‘Miraculous’ Rescue: Man Saved in Ocean 22 Hours After Falling From Cruise Ship

Jul 2, 2018

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A Norwegian Cruise Line employee was rescued Sunday after falling overboard and spending 22 hours in open water off the coast of Cuba.

The 33-year-old unidentified male employee was rescued by a ship with another cruise line, the Carnival Glory, at about 2:15pm on Sunday, Carnival said. One of Carnival’s crew members happened to spot the man in the water and the ship turned around for him, lowering a lifeboat to bring him on board. He was found about 21 miles north of Cuba.

The man was given a medical evaluation once on board the Carnival ship. He is currently in stable condition, according to the US Coast Guard, and he will be dropped off in Cozumel, Mexico, Carnival’s first port of call, for further treatment.

The rescue is even more astounding because of the length of time the man was in the water — about 22 hours. Even in the warm water off of Cuba, which is roughly 80-85 degrees this time of year, overexposure and exhaustion can set in after just a few hours. In water of 70-80 degrees Fahrenheit, the average person has three to 12 hours before exhaustion and unconsciousness set in, making the expected survival time anywhere from just three hours to an indefinite amount of time.

“When the waters are above 25 degrees C (77 degrees Fahrenheit), there’s a saying that the problem goes from cold to shark,” Mike Tipton, a professor at University of Portsmouth and co-author of the book, Essentials of Sea Survival, told The Telegraph. Although the chances of a shark attack in that situation are still relatively rare.

Survival in the water is about monitoring your energy and core temperature levels, Tipton said. “Don’t thrash about as that uses heat and energy; try to stay still and float,” he told The Telegraph. He recommends that victims tie any flotation device to their bodies because hands lose their dexterity the longer they are in the water. If you don’t have a flotation device, curl up into a fetal position.

If you are in cold water, try not to move as much because that leads to a faster drop in body temperature.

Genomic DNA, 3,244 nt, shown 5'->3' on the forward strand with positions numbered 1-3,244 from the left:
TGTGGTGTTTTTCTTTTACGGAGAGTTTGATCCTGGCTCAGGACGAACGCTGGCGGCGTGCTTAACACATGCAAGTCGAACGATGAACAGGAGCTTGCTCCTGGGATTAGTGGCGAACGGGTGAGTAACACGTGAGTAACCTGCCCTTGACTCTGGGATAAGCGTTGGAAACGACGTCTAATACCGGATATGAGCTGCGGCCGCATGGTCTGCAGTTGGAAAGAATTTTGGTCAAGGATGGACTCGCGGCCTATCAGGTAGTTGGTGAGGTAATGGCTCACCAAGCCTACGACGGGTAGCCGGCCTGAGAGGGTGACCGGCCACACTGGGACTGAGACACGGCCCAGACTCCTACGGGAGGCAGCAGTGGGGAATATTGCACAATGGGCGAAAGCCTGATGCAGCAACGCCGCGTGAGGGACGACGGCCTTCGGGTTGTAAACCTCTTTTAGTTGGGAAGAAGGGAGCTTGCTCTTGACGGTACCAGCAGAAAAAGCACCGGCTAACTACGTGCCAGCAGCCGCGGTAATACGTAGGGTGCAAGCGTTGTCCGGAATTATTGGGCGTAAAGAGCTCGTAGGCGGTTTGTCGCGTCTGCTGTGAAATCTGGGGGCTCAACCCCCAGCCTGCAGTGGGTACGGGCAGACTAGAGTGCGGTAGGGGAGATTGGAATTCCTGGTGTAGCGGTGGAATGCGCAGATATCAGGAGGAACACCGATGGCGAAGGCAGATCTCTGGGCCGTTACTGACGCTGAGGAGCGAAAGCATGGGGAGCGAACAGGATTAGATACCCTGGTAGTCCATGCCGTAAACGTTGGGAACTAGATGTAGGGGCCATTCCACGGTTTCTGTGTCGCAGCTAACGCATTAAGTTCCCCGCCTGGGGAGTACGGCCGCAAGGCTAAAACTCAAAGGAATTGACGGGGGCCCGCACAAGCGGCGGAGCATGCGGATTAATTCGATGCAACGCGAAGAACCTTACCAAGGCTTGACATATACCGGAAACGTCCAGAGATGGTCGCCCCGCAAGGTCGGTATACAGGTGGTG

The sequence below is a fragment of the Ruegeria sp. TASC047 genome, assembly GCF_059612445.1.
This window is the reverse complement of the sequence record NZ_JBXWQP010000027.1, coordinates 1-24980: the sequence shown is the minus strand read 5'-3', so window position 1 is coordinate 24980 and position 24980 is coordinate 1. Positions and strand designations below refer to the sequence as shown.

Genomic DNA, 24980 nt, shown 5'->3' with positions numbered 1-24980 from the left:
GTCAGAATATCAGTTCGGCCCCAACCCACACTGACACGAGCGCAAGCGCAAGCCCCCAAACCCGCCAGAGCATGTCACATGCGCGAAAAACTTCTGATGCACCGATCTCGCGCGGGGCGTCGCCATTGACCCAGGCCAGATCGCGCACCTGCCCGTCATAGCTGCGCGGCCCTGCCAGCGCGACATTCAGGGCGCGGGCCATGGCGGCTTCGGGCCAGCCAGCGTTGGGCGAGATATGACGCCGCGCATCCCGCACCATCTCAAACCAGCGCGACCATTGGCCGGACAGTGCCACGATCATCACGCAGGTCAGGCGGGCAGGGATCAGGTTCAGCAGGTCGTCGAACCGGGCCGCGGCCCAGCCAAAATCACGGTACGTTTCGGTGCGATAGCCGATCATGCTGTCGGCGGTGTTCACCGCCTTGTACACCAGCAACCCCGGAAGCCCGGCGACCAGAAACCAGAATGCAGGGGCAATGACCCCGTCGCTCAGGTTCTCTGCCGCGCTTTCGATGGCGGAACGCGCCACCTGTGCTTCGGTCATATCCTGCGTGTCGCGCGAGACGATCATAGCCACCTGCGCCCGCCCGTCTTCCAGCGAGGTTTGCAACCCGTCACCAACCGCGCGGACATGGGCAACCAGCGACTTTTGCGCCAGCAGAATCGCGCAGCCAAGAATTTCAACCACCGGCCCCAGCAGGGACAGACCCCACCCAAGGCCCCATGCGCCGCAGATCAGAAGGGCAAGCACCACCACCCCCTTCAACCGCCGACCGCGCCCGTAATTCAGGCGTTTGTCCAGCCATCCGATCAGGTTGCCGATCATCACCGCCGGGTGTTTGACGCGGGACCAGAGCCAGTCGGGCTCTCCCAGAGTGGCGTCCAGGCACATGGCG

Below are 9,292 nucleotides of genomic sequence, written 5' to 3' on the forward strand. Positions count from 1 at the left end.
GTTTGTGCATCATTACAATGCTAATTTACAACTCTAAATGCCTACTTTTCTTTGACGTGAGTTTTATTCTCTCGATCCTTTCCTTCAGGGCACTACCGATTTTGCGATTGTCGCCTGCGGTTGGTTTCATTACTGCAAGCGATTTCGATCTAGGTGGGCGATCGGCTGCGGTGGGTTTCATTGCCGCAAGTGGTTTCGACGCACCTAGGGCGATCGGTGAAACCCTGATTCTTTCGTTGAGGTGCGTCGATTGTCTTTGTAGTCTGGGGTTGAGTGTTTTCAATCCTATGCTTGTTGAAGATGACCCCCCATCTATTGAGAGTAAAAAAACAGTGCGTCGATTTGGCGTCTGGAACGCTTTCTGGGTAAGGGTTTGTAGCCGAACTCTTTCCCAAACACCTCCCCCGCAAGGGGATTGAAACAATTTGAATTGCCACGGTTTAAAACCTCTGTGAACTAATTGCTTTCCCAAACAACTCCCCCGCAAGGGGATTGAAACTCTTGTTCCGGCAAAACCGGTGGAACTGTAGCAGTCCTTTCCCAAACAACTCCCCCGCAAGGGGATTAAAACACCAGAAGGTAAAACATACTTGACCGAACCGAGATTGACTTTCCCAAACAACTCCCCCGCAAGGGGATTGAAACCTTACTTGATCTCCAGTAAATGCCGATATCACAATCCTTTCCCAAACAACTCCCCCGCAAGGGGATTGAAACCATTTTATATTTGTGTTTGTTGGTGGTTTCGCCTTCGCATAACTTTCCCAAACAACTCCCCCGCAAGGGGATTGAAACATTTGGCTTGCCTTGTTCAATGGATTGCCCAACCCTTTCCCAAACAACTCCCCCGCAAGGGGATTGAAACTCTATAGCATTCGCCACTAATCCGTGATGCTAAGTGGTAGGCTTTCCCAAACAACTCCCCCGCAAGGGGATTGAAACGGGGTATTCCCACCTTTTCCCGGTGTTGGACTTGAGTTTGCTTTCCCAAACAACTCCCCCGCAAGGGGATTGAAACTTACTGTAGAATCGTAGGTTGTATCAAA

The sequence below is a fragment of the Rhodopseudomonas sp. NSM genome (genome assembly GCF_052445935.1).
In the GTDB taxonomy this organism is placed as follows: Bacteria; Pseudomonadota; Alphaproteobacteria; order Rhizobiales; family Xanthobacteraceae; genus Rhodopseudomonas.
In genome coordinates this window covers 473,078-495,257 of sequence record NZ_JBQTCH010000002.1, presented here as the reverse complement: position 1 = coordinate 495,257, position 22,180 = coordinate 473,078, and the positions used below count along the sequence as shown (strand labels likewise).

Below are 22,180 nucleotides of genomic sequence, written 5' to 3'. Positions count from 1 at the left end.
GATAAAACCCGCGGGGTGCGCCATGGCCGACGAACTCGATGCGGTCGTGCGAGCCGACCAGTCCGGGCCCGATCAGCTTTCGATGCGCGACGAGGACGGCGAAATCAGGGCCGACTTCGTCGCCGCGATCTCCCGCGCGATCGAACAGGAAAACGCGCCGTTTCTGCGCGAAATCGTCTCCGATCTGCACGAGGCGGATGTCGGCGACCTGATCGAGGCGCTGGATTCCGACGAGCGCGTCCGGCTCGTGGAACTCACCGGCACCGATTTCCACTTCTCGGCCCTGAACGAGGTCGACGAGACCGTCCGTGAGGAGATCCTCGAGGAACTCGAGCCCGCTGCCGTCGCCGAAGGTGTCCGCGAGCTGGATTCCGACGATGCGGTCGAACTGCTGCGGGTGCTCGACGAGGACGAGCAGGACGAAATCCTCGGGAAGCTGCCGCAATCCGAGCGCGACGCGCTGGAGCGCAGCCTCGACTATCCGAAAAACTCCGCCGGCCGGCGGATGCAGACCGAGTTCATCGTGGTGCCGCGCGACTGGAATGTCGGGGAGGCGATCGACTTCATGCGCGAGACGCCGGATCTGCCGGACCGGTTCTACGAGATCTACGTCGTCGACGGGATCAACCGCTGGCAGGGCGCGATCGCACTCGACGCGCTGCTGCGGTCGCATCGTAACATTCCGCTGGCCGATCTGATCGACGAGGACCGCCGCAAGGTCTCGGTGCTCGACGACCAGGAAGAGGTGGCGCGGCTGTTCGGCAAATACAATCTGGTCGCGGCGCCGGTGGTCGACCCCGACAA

“Keep a positive mental attitude and don’t give up,” Tipton said. “Just remember not to relax, even when you’re being rescued.”

Surprisingly, about 20% of overboard deaths happen right as the person is being rescued because they relax and begin to drown.

Norwegian reported the crew member missing from its Norwegian Getaway ship, which was sailing to Miami from Cuba, on Saturday afternoon. The cruise line stopped the ship and conducted a search along with the US Coast Guard that covered 1,630 square miles, but the search was called off when night fell on Saturday.

“We apologize for disturbing you at this moment, but it’s time to give you an update on our situation,” Norwegian alerted passengers on board Getaway. “We have now decided to stop the search for our crew member and this is also made in cooperation with the US Coast Guard. … We feel we have covered the area quite well and unfortunately we could not find anything.”

Carnival called the chance rescue a miracle.

“This is nothing short of miraculous,” the president of Carnival Cruise Line, Christine Duffy said. “Kudos to the Carnival Glory team for this amazing effort to rescue a fellow seafarer.”

“Thankfully, the crew member was found by Carnival Glory and is reported to be in stable condition. We are so happy to know that the individual is safe and will soon be reunited with friends and family,” Norwegian said in a statement.

In March, a similar situation occurred when a Norwegian cruise ship sailing near the Bahamas had a female passenger fall overboard, but the ship’s crew was able to find her immediately and pull her back on board for medical attention.

H/T: ABC News

Featured image by Dimitrios Kambouris/Getty Images for Norwegian Cruise Line.

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